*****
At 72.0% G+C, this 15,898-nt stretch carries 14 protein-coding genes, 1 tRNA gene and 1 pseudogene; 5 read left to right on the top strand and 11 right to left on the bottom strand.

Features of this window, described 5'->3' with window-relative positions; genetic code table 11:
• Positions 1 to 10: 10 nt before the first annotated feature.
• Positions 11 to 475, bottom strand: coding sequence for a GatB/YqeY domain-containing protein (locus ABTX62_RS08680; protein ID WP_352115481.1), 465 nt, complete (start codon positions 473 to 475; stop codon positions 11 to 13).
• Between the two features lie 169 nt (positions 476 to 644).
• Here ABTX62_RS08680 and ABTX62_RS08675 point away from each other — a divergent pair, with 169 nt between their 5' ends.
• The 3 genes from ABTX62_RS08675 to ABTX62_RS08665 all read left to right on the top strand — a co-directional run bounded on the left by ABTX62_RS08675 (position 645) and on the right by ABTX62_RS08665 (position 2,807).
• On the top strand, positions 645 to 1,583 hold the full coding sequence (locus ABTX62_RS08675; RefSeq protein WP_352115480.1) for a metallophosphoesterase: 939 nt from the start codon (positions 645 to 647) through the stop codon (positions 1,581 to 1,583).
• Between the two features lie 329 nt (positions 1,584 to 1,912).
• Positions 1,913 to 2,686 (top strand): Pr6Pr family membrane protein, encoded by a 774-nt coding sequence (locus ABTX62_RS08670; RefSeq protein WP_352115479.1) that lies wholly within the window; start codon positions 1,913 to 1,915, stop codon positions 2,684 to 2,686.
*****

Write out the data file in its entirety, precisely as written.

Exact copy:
At 72.0% G+C, this 15,898-nt stretch carries 14 protein-coding genes, 1 tRNA gene and 1 pseudogene; 5 read left to right on the top strand and 11 right to left on the bottom strand.

Features of this window, described 5'->3' with window-relative positions; genetic code table 11:
• Positions 1 to 10: 10 nt before the first annotated feature.
• Positions 11 to 475, bottom strand: coding sequence for a GatB/YqeY domain-containing protein (locus ABTX62_RS08680; protein ID WP_352115481.1), 465 nt, complete (start codon positions 473 to 475; stop codon positions 11 to 13).
• Between the two features lie 169 nt (positions 476 to 644).
• Here ABTX62_RS08680 and ABTX62_RS08675 point away from each other — a divergent pair, with 169 nt between their 5' ends.
• The 3 genes from ABTX62_RS08675 to ABTX62_RS08665 all read left to right on the top strand — a co-directional run bounded on the left by ABTX62_RS08675 (position 645) and on the right by ABTX62_RS08665 (position 2,807).
• On the top strand, positions 645 to 1,583 hold the full coding sequence (locus ABTX62_RS08675; RefSeq protein WP_352115480.1) for a metallophosphoesterase: 939 nt from the start codon (positions 645 to 647) through the stop codon (positions 1,581 to 1,583).
• Between the two features lie 329 nt (positions 1,584 to 1,912).
• Positions 1,913 to 2,686 (top strand): Pr6Pr family membrane protein, encoded by a 774-nt coding sequence (locus ABTX62_RS08670; RefSeq protein WP_352115479.1) that lies wholly within the window; start codon positions 1,913 to 1,915, stop codon positions 2,684 to 2,686.